Hi Everyone - Jim Smart here. After several false starts and attempts to learn how to navigate VMF, I am back. I was successful getting into the VMF for a while, then got busy and forgot how to get in. Next thing I knew, many months had gone by. Probably took me 30 minutes to get this far.
First, thanks for your interest and support - it all means a lot to me. I've been at this a long time and I am still as excited about it as I was 25 years ago. Still having a ball and amazed someone still pays me to do this. I remain grateful for the opportunity I'm given every day.
Although I've been watching the $5.5 million Mustang with great fascination, it is best I not get involved in this matter. For one thing, available information on these cars speaks for itself. And once we are able to fill in all the production holes with serial numbers between 100001 and 100220 (approximately), the issue of the first mass production Mustang will solve itself.
Our greatest asset is an educated buyer. High-priced cars either sell or they don't. Whatever the market will pay. As my dear friend, John Murphy, put it, anyone who can write a check that large is going to do their homework. So worry not, everyone. Just another day in paradise.
I cruise EBay all the time looking for that elusive rust-free '67 convertible I can afford and I find mostly rust buckets full of bondo people are asking $28,000 for. Rust bucket convertibles are not worth $28,000 - but people buy and sell them all the time. Each of us has a choice. We can pay it or not pay it. Some ads infuriate us because they're so ridiculous. It isn't always up to enthusiasts to police these ads either. Word gets around. This matter will settle itself in time.
Now to the cool stuff we can do something about. I want to launch an In Search of Mustangs website dedicated to data collection and Mustang production facts. I'd like it to be a good, informative town hall style spot on the Internet where enthusiasts can share production information. And this may be the next best thing to a new Mustang Production Guide book for the time being. However, I don't know the first thing about how to build a website. I'd like to be my own webmaster who can update the site daily or weekly once it is up and running. This, of course, takes time - but it will happen.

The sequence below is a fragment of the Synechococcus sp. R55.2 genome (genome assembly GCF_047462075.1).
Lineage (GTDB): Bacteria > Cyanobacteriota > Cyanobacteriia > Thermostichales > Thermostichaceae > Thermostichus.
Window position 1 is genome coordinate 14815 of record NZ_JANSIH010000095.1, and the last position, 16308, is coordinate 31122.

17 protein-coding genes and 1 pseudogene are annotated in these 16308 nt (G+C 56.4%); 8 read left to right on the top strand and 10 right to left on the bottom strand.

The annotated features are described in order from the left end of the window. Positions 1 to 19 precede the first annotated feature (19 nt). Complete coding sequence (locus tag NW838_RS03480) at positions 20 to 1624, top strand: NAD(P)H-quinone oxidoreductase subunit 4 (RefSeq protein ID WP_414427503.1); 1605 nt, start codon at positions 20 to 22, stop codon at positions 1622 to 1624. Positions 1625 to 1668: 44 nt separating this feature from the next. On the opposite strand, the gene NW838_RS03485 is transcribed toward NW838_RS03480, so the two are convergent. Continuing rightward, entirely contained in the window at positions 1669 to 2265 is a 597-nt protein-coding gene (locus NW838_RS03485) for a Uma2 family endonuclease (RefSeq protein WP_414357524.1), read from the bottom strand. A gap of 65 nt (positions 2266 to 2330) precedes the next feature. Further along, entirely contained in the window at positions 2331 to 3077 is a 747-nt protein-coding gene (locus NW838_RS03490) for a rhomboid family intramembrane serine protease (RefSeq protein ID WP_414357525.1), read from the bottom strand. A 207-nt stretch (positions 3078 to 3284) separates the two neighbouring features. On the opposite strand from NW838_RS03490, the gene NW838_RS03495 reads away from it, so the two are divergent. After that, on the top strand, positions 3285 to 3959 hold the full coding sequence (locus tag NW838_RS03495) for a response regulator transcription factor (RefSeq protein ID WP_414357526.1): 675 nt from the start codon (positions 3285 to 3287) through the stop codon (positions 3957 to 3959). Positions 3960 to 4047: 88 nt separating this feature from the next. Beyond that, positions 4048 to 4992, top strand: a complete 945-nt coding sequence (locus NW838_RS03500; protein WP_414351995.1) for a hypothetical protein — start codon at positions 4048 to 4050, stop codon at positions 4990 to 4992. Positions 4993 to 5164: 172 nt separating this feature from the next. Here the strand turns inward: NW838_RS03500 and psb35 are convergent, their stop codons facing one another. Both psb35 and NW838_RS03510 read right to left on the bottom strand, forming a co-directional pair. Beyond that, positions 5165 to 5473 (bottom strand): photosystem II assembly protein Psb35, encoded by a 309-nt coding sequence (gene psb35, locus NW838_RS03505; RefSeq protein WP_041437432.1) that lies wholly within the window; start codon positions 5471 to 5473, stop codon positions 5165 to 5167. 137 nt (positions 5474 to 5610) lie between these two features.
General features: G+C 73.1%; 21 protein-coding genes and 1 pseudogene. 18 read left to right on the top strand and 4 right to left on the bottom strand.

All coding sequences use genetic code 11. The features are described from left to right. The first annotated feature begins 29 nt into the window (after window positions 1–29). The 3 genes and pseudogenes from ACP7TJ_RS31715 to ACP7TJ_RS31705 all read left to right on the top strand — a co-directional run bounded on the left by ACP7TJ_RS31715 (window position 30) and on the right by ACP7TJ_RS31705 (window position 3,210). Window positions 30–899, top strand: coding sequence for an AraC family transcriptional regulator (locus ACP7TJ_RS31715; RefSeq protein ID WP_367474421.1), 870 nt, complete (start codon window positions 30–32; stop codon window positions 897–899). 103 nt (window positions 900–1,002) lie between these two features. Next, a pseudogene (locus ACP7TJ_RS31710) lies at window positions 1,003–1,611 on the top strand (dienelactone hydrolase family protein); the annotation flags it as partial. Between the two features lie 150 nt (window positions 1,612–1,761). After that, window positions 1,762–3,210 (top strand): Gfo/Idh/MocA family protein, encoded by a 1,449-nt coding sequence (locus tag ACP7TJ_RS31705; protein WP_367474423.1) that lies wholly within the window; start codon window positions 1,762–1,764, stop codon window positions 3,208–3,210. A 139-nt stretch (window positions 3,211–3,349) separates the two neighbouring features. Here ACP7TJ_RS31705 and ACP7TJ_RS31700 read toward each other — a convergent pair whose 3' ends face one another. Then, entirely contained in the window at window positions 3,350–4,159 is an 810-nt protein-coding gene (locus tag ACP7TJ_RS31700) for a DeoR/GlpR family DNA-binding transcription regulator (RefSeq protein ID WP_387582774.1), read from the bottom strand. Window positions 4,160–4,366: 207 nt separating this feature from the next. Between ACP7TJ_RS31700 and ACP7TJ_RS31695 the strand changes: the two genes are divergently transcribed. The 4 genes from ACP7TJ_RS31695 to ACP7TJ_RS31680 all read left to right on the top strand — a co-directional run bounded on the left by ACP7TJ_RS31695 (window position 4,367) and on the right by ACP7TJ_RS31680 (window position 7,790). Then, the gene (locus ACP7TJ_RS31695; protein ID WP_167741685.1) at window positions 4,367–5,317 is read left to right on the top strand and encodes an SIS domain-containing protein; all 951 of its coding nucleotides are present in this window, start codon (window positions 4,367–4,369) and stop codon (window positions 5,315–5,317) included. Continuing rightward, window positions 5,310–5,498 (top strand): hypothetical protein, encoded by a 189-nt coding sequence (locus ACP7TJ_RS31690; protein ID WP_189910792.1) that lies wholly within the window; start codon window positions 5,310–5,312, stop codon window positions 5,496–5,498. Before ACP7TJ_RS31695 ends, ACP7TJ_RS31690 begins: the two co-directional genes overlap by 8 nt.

Our Mustang Production Guide series is outdated though informative. Some basic information never changes - but other information, like that 100001 on March 9, 1964 myth, has.
March 9, 1964 was indeed Job 1, 1965 Mustang launch day. But, we have learned Job 1 is more symbolic than an actuality. For example, SN-95 Job 1, 1994, on October 4, 1993 at Dearborn was a symbolic Job 1. It was not 100001, which could not be found anywhere at Dearborn that day.
Until we determine the exact dividing line between pre-production and mass-production, which can be determined with exactly the two most important VINs - the first mass production 1965 Mustang remains a mystery. And here's another twist. Just because a VIN is has the first "09C" date code, that doesn't necessarily mean it is the first mass production 1965 Mustang.
The VIN has that six-digit consecutive unit number - which is an order number for that plant in that model year and nothing more. If your consecutive unit number is 124856, that means you have the 24,856th unit ordered from that plant in that model year. If you have 100195, that means you have an exciting VIN - the 195th order for that plant, that year. That puts you in a more coveted class than the rest of us.
Where it gets tricky is actual events from Monday, March 9, 1964. Job 1 may have been a Poppy Red convertible with a 289-4V D-code V-8 - lots of cool eye wash for the press and Ford corporate photographers (who likely shot the darned thing in black and white!). Job 1 may well have been 5F08U100226 or 100238 - a striking color to serve as a symbolic Job 1. That's what happened with SN-95 Job 1 and that is likely what happened on March 9, 1964 - a symbolic, striking Mustang convertible spit polished and shined, including its spinner full wheel covers.
Thank you for reading this long disertation. My home email address is email@example.com
. Always interested in hearing from you. Bear with me on response time. It gets busy. If you haven't heard back from me - give it another whirl. Once we have a website up, there will be a new email address.
Many of you have asked if I am still collecting Mustang production data. You bet I am. Feel free to email your VIN and warranty plate/certification sticker codes to firstname.lastname@example.org
. Please include your name, address, and telephone number. I do not sell/give information to anyone. I'd just like to be able to get in touch with you if the need arises. Always interested in VINs and codes from all classic 1965-73 Mustangs in order to fill in production gaps. Feel free to collect and send them to me.